Thursday, October 22, 2009

"What's it worth?"



The two most common questions in a media broker’s life are:

1) What is my station/cluster/company worth?

2) What is HIS station/cluster/company worth?

Good brokers can usually respond quite accurately. But those questions have been a lot more difficult to answer over the last year. Liquidity vaporized, multiples dropped, and the bid/ask spread widened. If a buyer will buy and a seller will sell at 7x Broadcast Cash Flow (“BCF”), but there is no capital available to complete the transactions (or the assets are secured by an 8x bank loan), is the business really worth 7x?

While year-to-date radio transaction volume is a fraction of last year’s (which, in turn, was a fraction of the year before’s), let’s look at what actually DID sell so far this year. I queried our BIA database for all 2009 sales greater than or equal to $5 million which included at least one FM facility. From the resulting list of transactions, I eliminated two (one which was not an “arms-length” deal and one which was a “move-in” play) and added one (which was actually announced in late 2008, but closed in 2009). These ten deals should give us a good idea of station pricing in 2009:

1) Denver 12/08 CBS to Wilks
2) Hartford 02/09 Aloha Station Trust to Red Wolf
3) Portland # 1 05/09 Rose City to Alpha (Larry Wilson)
4) Las Vegas 05/09 Beasley to Royce
5) Pittsburgh 05/09 Sheridan to St. Joseph Missions
6) San Francisco 07/09 Flying Bear to Royce
7) Indianapolis 07/09 Oasis to EMF
8) Portland # 2 08/09 CBS to Alpha
9) New York 07/09 New York Times to Univision
10) Boston 09/09 Nassau to WGBH Educational

Let’s examine each of these in more detail. At the end, we will attempt to draw some conclusions. In each case, I used data from BIA except for Agency Commission (assumed 12% of gross revenue) to estimate Net Sales, and BCF Margin (where I used a hypothetical percentage which would be consistent with the reported revenue). For “stick” deals, I looked at the Cost per Pop as the primary metric. The Pop Count represents the number of persons under the 60 dBu contour for FM stations, and the 2.0 mVm contour for AM’s.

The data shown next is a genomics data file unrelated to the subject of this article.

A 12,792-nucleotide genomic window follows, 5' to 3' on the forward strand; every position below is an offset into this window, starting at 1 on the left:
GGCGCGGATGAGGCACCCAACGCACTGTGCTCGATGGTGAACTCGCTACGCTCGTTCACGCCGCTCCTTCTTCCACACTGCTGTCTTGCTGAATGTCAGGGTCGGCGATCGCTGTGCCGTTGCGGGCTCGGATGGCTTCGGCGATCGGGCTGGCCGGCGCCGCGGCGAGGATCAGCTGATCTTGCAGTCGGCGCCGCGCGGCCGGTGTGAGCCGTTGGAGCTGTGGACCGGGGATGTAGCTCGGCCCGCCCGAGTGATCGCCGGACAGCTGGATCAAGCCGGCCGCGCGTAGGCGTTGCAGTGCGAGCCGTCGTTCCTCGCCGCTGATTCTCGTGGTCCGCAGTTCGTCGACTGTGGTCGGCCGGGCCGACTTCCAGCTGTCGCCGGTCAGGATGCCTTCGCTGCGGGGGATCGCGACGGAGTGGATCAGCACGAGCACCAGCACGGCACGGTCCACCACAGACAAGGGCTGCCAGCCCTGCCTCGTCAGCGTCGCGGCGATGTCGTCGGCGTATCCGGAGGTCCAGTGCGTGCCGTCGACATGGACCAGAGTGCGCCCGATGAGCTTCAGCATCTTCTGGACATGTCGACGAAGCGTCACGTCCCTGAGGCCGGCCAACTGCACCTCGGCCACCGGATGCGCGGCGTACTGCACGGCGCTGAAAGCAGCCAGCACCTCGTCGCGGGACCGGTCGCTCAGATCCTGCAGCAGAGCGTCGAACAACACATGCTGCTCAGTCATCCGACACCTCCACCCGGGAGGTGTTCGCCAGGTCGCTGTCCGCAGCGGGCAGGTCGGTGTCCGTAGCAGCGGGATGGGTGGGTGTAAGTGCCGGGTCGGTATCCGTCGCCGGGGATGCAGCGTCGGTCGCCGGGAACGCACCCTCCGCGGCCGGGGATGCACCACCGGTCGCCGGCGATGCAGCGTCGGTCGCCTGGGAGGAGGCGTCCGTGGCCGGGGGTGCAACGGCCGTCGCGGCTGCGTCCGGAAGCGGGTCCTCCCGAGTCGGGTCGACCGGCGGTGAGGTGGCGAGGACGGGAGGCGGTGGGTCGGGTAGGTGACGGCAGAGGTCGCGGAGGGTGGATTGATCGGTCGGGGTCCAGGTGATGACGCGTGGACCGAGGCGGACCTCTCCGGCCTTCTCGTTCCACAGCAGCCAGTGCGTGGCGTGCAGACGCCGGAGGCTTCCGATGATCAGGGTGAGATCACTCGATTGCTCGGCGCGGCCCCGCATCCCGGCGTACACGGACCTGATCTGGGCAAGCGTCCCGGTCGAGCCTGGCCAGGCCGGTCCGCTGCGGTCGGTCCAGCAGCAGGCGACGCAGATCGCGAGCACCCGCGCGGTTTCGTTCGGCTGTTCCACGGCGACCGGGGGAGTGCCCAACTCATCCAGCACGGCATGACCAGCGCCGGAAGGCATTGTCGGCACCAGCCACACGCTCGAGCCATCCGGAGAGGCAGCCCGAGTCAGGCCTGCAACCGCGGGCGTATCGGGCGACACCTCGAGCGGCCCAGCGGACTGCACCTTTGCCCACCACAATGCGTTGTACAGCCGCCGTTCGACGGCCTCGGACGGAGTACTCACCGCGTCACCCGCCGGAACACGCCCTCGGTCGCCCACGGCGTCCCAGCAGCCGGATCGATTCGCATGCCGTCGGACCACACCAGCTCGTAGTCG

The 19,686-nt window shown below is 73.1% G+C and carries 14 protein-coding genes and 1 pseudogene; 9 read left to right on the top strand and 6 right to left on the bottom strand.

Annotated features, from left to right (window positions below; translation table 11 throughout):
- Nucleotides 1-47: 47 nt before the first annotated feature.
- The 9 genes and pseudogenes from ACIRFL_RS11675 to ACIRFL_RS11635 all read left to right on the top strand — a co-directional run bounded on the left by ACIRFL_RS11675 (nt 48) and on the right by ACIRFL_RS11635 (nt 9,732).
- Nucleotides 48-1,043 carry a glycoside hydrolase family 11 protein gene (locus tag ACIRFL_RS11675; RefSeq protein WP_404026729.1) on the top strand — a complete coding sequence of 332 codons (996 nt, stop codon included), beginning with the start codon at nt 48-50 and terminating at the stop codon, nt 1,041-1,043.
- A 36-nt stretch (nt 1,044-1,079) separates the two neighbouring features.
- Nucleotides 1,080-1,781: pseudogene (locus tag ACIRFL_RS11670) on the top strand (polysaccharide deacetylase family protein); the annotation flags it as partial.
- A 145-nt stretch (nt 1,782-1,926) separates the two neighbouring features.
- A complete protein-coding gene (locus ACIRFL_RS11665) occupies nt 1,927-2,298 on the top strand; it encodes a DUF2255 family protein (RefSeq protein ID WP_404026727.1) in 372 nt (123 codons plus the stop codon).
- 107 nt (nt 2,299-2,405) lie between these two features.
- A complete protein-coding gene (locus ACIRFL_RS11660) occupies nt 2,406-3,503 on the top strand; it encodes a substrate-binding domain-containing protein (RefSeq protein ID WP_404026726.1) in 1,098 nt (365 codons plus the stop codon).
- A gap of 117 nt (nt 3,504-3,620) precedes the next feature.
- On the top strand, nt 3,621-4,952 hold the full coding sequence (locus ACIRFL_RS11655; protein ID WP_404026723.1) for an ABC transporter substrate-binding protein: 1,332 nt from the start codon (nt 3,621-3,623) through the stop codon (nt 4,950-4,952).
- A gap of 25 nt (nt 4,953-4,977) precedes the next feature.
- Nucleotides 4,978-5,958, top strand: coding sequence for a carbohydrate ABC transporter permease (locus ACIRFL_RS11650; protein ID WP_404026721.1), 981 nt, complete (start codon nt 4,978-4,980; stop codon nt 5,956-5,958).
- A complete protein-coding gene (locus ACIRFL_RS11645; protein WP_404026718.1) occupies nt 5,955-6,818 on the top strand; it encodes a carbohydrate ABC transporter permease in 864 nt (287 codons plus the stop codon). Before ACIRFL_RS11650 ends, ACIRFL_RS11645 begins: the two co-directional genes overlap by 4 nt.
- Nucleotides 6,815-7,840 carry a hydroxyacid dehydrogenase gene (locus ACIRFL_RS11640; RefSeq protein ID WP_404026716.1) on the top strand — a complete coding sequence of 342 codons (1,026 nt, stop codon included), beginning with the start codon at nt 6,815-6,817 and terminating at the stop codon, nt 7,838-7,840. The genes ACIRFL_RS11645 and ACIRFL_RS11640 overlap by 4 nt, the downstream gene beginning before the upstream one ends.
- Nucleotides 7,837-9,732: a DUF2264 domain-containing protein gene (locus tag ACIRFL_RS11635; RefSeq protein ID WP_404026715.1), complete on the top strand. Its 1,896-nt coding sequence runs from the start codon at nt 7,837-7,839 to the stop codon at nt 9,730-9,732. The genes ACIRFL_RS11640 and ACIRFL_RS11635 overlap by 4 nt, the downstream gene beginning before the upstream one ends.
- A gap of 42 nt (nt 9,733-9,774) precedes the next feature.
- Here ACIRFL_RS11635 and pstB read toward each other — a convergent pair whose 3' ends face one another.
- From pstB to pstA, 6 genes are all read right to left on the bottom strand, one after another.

1) Denver

Sale Announced: 12/08
Calls: KIMN-FM, KWLI-FM (now KWOF-FM), and KXKL-FM
Buyer: Wilks Broadcast Group
Seller: CBS Radio
Market Rank: 21
Price: $19,500,000
Gross Revenue: $14,400,000
Net Revenue: $12,672,000
BCF Margin: 40%
BCF: $5,068,800
Multiple: 3.9x
Comments:

I believe that the actual net revenue was closer to $10,000,000; at a 30% margin, you get BCF of $3,000,000. Under these revised assumptions, this would be a 6.5x deal. Even at a much lower cash flow, Jeff Wilks and his venture partners at Wicks made a great purchase. These are three good technical facilities with significant revenue.

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2) Hartford

Sale Announced: 02/09
Calls: WURH-FM (now WMRQ-FM)
Buyer: Red Wolf (John Fuller)
Seller: Aloha Station Trust
Market Rank: 50
Price: $7,900,000
Pop Count: 2,180,405
Cost per Pop: $3.62
Comments:

The Seller is Clear Channel’s Aloha Trust. The station is in the New Haven market but also reaches into Hartford. I evaluated this deal as a “stick.”

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3) Portland # 1

Sale Announced: 12/08
Calls: KXL-AM and KXTG-FM
Buyer: Alpha Broadcasting LLC
Seller: Rose City Radio Corp.
Market Rank: 23
Price: $11,000,000
Gross Revenue: $7,750,000
Net Revenue: $6,820,000
BCF Margin: 30%
BCF: $2,046,000
Multiple: 5.4x
Comments:

This deal gave Larry Wilson his platform in Portland (upon which he has subsequently grown; see below). This cluster originally was purchased for $55,000,000; by my reckoning, that is a $44,000,000 haircut.

The Seller is owned by radio veteran and Microsoft co-founder Paul Allen. Larry Wilson, founder of Citadel, is returning to the business after an eight year hiatus.

The combo is home to the NFL Seattle Seahawks, University of Oregon Ducks football, and the NBA Portland Trail Blazers. Both pro teams are owned by Paul Allen.

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4) Las Vegas

Sale Announced: 05/09
Calls: KYCE-FM (now KFRH-FM) and KBET-AM
Buyer: Royce International
Seller: Beasley Broadcast Group
Market Rank: 33
Price: $15,250,000
Pop Count: 1,376,084 (FM)
Cost per Pop: $10.90 (This assumes that the AM was worth $250,000
Comments: